Mormon president remembered for devotion to poor, needyJanuary 12, 2018 10:43pm

SALT LAKE CITY (AP) — Deceased Mormon President Thomas S. Monson will be remembered for helping church membership grow exponentially over a half-century and for his devotion to the poor and needy, faith leaders said at a funeral Friday.

About 11,000 people attended the service that rounded out two days of mourning and memorials for Monson, who died Jan. 2 at age 90 after nearly a decade leading The Church of Jesus Christ of Latter-day Saints. About 31,500 Mormons came to a public viewing a day earlier.

"We are all better because of him," said Russell M. Nelson, a member of the church's governing Quorum of the Twelve Apostles who is expected to become the next president. "And the church is better because of him."

Monson was a well-known figure to multiple generations of Mormons after more than five decades in top leadership councils. He served as a counselor to three church presidents before assuming the role in 2008.

Monson's presidency was marked by his noticeably low profile during a time of intense publicity for the church, including the 2008 and 2012 presidential campaigns of Mormon Mitt Romney. Monson's most public acts were appearances at church conferences and dedications of church temples.

"President Monson never sought the limelight. In a world saturated with 'selfies,' he modeled selflessness," Nelson said.

Romney and U.S. Sen. Orrin Hatch were among the well-known Mormons at the funeral, held in the massive auditorium of the church's Salt Lake City conference center.

He noted that church membership exploded from 2.1 million in 1963 when Monson joined the Quorum to nearly 16 million today. During that same period, the number of missionaries increased from 5,700 to 70,000 and temples went from 12 to 159, Nelson said.

Like all church presidents, Monson was considered a prophet who led through revelation from God.

Monson's legacy will be tied to the church's efforts to hold tight to its opposition of same-sex marriage, while encouraging members to be more open and compassionate to gay people.

The focus of speeches delivered by three high-ranking leaders and one of Monson's daughters steered away from controversy and focused on what they called a legacy of love and service.

Daughter Ann Dibb urged members to carry on Monson's efforts to help others.

"We do not need to be the president of the church to notice another's need and 'paint a bright spot on our souls,'" said Dibb, using a favorite expression of her father's.

Dieter Uchtdorf called him "a spiritual giant" and told the story of Monson insisting on visiting an ailing church member in Germany. Despite recent foot surgery, Monson climbed five flights of stairs to give the man a blessing and cheer him up, said Uchtdorf, one of Monson's two top counselors and a member of the Quorum.

"He abounded in knowledge, faith, love, vision, testimony, courage, and compassion — leading and serving never from a pedestal, but always eye to eye," he said.

Page 1 of 1

More Stories Like This

CORRECTS THAT COLEMAN IS AT RIGHT, NOT LEFT - In this July 30, 1981 photo,  John Coleman, weather channel founder, right, and Frank Batten, publisher of the Norfolk, Va., Virginian-Pilot and Ledger-Star, and chairman and chief executive of Landmark Communications, Inc., are seen during a news conference in New York. John Coleman, the founder of The Weather Channel and longtime KUSI weatherman, died Saturdaty night, Jan. 20, 2018, at home in Las Vegas, said his wife Linda Coleman. He was 83.  (AP Photo/Marty Lederhandler, File)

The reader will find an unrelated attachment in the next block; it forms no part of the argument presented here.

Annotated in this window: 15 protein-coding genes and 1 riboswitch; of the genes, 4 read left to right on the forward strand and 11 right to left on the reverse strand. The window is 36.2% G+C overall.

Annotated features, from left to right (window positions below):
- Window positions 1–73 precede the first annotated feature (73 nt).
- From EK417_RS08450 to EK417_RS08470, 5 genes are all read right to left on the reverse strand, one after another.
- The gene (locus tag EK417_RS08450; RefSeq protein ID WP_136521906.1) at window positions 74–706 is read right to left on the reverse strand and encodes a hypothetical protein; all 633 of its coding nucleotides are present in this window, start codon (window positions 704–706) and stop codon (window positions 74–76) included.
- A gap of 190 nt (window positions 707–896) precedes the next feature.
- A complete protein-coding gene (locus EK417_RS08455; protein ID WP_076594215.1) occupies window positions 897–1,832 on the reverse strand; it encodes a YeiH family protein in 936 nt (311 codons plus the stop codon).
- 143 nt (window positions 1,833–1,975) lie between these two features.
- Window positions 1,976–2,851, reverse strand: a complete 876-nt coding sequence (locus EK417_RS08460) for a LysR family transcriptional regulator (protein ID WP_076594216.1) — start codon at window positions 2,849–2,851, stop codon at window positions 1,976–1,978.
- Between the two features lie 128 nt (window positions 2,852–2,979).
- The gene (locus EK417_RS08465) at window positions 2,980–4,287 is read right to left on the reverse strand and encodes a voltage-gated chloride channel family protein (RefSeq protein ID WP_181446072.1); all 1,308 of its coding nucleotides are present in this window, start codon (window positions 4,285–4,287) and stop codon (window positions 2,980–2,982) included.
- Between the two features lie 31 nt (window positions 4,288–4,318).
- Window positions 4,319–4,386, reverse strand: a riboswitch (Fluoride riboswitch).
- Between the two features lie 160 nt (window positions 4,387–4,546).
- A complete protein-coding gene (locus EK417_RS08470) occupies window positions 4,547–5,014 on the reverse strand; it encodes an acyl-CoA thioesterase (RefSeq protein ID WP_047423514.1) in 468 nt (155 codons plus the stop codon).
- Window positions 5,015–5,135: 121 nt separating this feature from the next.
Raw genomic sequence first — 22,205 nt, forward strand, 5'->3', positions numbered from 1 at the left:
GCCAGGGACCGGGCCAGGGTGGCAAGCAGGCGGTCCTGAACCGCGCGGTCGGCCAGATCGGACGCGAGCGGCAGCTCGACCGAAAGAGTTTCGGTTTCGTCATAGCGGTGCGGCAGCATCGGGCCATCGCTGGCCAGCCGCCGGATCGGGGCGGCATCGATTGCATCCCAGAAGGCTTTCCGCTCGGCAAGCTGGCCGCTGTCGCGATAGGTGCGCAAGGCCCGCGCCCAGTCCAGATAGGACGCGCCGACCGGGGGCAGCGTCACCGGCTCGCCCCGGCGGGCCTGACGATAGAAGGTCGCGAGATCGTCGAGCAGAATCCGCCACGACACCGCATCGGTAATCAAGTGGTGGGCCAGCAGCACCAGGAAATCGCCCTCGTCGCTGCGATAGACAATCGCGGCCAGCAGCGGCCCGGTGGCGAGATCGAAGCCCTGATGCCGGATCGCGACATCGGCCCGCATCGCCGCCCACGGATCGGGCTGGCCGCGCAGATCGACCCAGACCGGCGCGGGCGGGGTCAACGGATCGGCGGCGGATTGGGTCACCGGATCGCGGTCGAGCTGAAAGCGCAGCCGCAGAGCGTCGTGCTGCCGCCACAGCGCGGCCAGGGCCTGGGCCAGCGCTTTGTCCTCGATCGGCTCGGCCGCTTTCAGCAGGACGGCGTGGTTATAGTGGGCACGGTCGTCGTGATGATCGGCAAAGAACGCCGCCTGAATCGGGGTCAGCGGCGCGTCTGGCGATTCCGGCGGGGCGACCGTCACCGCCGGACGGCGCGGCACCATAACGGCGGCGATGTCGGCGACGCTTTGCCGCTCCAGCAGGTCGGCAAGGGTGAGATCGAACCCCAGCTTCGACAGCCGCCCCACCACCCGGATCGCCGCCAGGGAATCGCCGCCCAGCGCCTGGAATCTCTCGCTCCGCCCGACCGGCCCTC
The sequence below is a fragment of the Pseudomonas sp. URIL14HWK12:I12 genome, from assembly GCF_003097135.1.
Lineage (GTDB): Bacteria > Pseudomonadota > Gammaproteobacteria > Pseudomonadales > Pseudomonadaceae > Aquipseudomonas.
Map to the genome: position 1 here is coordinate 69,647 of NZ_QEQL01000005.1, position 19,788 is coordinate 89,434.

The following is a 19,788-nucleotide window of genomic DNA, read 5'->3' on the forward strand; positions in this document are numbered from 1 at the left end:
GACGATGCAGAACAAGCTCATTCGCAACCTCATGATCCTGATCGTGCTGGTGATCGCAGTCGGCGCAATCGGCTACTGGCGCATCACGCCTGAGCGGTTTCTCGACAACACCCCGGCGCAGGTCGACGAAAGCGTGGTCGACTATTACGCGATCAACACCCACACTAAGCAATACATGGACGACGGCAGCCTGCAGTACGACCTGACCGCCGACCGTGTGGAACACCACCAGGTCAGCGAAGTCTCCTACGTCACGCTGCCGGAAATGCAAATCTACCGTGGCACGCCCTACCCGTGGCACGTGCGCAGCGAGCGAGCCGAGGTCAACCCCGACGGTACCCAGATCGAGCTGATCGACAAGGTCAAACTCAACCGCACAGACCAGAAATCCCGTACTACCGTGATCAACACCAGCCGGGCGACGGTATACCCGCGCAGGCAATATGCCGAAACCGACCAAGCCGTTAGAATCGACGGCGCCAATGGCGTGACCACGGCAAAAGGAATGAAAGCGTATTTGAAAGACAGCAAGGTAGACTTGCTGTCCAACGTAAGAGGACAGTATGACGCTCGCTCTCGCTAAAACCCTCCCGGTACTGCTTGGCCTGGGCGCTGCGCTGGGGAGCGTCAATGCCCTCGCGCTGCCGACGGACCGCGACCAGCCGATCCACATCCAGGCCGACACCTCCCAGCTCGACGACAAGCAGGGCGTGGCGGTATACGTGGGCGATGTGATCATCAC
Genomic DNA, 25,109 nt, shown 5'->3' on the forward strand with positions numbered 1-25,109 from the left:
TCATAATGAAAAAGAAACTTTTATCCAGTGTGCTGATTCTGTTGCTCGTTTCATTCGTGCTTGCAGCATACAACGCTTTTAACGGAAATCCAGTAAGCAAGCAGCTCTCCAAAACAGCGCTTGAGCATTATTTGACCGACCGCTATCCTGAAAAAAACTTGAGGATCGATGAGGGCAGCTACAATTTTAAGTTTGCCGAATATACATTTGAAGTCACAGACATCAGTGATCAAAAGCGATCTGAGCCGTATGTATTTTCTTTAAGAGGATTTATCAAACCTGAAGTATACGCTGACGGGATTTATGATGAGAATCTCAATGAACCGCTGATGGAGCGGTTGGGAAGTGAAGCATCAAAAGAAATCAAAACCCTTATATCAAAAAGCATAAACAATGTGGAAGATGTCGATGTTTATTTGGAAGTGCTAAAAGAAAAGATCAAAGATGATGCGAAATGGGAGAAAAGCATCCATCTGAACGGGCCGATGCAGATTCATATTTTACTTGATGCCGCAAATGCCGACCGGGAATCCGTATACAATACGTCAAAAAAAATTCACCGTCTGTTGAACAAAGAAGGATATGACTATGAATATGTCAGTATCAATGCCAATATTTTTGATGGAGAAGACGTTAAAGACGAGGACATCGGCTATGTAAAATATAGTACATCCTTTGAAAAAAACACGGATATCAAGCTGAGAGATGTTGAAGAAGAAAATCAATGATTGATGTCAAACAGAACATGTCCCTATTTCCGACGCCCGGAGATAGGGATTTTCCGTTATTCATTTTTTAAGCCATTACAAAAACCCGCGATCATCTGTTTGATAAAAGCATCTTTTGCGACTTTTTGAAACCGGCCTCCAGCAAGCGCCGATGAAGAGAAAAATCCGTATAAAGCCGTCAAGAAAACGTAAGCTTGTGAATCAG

The Latest: TV meteorologist behind The Weather Channel dies
Final respects given to S. Carolina officer killed in ambushThe funeral for a sheriff's deputy in South Carolina shot and killed in an ambush has started with the other three officers wounded in their wheelchairs just in front of the flag-draped coffin
Members of various law enforcement agencies look on during the funeral services for York County Sheriff's Det. Mike Doty at Calvary Church in Charlotte N.C., on Monday, Jan. 22, 2018. Doty died Jan.17 after being shot in the line of duty on Jan. 16.  (David T. Foster III/The Charlotte Observer via AP)
Slain officer remembered for tough, but caring demeanor
File - In this Oct. 31, 2007 file photo, a poster showing signatures of former Rosie the Riveter's is seen at the offices of the Rosie the Riveter/World War II Home Front National Historic Park in Richmond, Calif. A woman identified by a scholar as the inspiration for Rosie the Riveter, the iconic female World War II factory worker, has died in Washington state. The New York Times reports that Naomi Parker Fraley died Saturday, Jan. 20, 2018, in Longview. She was 96. Multiple women have been identified over the years as possible models for Rosie, but a Seton Hall University professor in 2016 focused on Fraley as the true inspiration. (AP Photo/Eric Risberg, File)
Woman, called inspiration for Rosie the Riveter, dies at 96
Ruth Bader Ginsburg describes facing sexual harassmentSupreme Court Justice Ruth Bader Ginsburg says she has experienced sexual harassment
NY Gov. Cuomo heading to Utah for Sandra Lee film screeningNew York Gov. Andrew Cuomo plans to travel to Utah to attend the screening of girlfriend Sandra Lee's new documentary on her battle with breast cancer
AdChoices

Related Searches

Related Searches

AdChoices